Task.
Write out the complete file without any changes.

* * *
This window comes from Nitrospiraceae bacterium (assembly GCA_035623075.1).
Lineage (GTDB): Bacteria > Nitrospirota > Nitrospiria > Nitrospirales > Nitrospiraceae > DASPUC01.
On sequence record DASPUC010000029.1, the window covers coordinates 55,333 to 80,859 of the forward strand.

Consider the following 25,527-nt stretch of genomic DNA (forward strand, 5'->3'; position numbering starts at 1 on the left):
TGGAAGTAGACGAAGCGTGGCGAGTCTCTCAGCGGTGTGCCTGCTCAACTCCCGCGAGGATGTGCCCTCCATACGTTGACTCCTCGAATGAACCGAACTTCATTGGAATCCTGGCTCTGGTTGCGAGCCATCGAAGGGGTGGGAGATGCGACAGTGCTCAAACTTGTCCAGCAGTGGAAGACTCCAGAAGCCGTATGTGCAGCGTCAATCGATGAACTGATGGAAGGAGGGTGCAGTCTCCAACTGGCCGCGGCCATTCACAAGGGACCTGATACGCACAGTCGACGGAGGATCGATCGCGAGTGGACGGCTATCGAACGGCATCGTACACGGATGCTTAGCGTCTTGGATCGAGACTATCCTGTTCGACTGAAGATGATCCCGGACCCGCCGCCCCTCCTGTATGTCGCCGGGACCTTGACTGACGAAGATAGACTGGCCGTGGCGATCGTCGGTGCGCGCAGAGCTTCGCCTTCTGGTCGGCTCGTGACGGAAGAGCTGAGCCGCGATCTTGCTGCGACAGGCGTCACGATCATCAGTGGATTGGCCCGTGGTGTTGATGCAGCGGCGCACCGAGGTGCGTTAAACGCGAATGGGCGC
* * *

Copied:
This window comes from Nitrospiraceae bacterium (assembly GCA_035623075.1).
Lineage (GTDB): Bacteria > Nitrospirota > Nitrospiria > Nitrospirales > Nitrospiraceae > DASPUC01.
On sequence record DASPUC010000029.1, the window covers coordinates 55,333 to 80,859 of the forward strand.

Consider the following 25,527-nt stretch of genomic DNA (forward strand, 5'->3'; position numbering starts at 1 on the left):
TGGAAGTAGACGAAGCGTGGCGAGTCTCTCAGCGGTGTGCCTGCTCAACTCCCGCGAGGATGTGCCCTCCATACGTTGACTCCTCGAATGAACCGAACTTCATTGGAATCCTGGCTCTGGTTGCGAGCCATCGAAGGGGTGGGAGATGCGACAGTGCTCAAACTTGTCCAGCAGTGGAAGACTCCAGAAGCCGTATGTGCAGCGTCAATCGATGAACTGATGGAAGGAGGGTGCAGTCTCCAACTGGCCGCGGCCATTCACAAGGGACCTGATACGCACAGTCGACGGAGGATCGATCGCGAGTGGACGGCTATCGAACGGCATCGTACACGGATGCTTAGCGTCTTGGATCGAGACTATCCTGTTCGACTGAAGATGATCCCGGACCCGCCGCCCCTCCTGTATGTCGCCGGGACCTTGACTGACGAAGATAGACTGGCCGTGGCGATCGTCGGTGCGCGCAGAGCTTCGCCTTCTGGTCGGCTCGTGACGGAAGAGCTGAGCCGCGATCTTGCTGCGACAGGCGTCACGATCATCAGTGGATTGGCCCGTGGTGTTGATGCAGCGGCGCACCGAGGTGCGTTAAACGCGAATGGGCGC